TEHRAN – The International Workshop on the Space Technology Applications for Drought, Flood, and Water Resource Management will be held in Tehran from August 9 to 11.
The event is organized by the Iranian Space Agency and the United Nations Office for Outer Space Affairs through the United Nations Platform for Space-based Information for Disaster Management and Emergency Response (UN-SPIDER).
The workshop will discuss the latest scientific and practical advances in the applications of space technologies to solve problems related to water scarcity and natural hazards.
It will explore how current space technologies help to identify and monitor the effects of a changing climate – including the onset of drought, flash floods, and generally water resources conditions as a result of global climate change in particular on an international and regional scale.
The discussions at the Workshop will also be linked to the Sustainable Development Goals (SDGs). The main objectives of the Workshop are, therefore, to promote collaborative research, identification of challenges, and provide recommendations to enhance regional efforts towards disaster management and emergency response.
The workshop is being planned for disaster management professionals, technical experts, researchers, and educators from international, regional, national, and local institutions, academic institutions, multilateral and bilateral development agencies, non-governmental organizations (NGOs) as well as from private industry.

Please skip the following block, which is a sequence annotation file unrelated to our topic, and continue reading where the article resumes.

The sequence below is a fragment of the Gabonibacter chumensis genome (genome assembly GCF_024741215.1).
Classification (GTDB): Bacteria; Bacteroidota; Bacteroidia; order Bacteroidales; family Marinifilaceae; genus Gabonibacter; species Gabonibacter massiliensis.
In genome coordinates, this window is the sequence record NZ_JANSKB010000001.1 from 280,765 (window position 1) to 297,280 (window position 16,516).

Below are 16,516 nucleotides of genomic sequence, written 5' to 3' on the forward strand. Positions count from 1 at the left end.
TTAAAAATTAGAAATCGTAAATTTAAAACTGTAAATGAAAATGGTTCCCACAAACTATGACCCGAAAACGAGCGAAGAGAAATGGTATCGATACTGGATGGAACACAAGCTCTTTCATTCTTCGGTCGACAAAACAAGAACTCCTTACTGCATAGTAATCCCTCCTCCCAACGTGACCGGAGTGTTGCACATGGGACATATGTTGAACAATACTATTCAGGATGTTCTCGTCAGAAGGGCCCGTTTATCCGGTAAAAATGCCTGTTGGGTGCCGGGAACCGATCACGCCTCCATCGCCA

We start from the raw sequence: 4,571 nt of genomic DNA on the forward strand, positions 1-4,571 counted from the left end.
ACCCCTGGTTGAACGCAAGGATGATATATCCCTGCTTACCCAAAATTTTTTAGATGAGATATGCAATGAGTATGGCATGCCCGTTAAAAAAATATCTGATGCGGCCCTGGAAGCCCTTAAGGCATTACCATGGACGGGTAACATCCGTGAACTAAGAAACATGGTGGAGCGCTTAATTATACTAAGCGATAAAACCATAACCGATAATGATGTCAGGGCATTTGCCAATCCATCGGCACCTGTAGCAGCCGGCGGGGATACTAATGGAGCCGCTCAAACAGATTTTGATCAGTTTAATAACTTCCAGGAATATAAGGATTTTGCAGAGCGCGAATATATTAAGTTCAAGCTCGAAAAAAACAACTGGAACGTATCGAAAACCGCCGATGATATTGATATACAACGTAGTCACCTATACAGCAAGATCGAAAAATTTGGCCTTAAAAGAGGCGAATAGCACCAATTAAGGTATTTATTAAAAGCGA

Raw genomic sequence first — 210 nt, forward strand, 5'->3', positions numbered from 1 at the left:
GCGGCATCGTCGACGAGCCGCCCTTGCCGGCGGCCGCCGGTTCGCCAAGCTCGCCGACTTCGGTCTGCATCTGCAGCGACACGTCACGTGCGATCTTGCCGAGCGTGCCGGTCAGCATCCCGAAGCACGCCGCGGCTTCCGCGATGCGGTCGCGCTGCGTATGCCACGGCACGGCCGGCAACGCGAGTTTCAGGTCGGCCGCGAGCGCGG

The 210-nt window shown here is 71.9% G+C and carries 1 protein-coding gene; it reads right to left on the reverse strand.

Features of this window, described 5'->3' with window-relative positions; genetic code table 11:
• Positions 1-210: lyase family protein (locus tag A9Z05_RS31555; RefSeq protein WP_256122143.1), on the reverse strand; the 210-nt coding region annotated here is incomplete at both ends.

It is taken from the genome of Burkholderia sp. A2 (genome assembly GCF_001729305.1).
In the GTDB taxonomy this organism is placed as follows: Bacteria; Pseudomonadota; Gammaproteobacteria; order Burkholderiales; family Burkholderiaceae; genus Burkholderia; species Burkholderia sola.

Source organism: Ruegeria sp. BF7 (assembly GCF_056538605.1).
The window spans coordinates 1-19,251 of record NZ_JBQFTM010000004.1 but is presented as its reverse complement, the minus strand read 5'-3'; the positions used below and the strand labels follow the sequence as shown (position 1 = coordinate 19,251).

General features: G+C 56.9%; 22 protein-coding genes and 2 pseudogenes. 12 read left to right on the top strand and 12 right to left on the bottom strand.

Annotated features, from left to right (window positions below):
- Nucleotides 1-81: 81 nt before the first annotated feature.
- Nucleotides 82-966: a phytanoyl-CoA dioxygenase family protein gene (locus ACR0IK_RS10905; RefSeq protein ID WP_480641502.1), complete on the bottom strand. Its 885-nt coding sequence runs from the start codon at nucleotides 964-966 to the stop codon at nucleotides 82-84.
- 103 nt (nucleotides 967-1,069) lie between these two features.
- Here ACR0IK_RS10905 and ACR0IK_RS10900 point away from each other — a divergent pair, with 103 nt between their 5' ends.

The expected outcomes of the workshop include recommendations and findings on the use of space technology, facilitate the partnerships between countries in the region and international networks, define a road map to address issues and concerns identified during the workshop, and nurture the ideas of pilot projects and research to strengthen collaboration at a regional scale.
More drought predicted over next 5 years
According to the World Meteorological Organization’s multiannual forecast, in the next five years, Iran’s average rainfall will decline by 75 percent, and the temperature rises by 50-75 percent compared to the long-term average.
Accordingly, the adoption of national policies to adapt to low rainfall and reduce the consequences of drought is inevitable, and the Seventh Development Plan should be prepared on the basis of drought and climate change, Vazifeh said in May.
A large part of the country has been hit by severe drought during the past 12 months. Forecasts indicate that we will not have significant rainfall in the remaining months of the current water year, so that, we face severe to very severe drought in most parts of the country, he stated.
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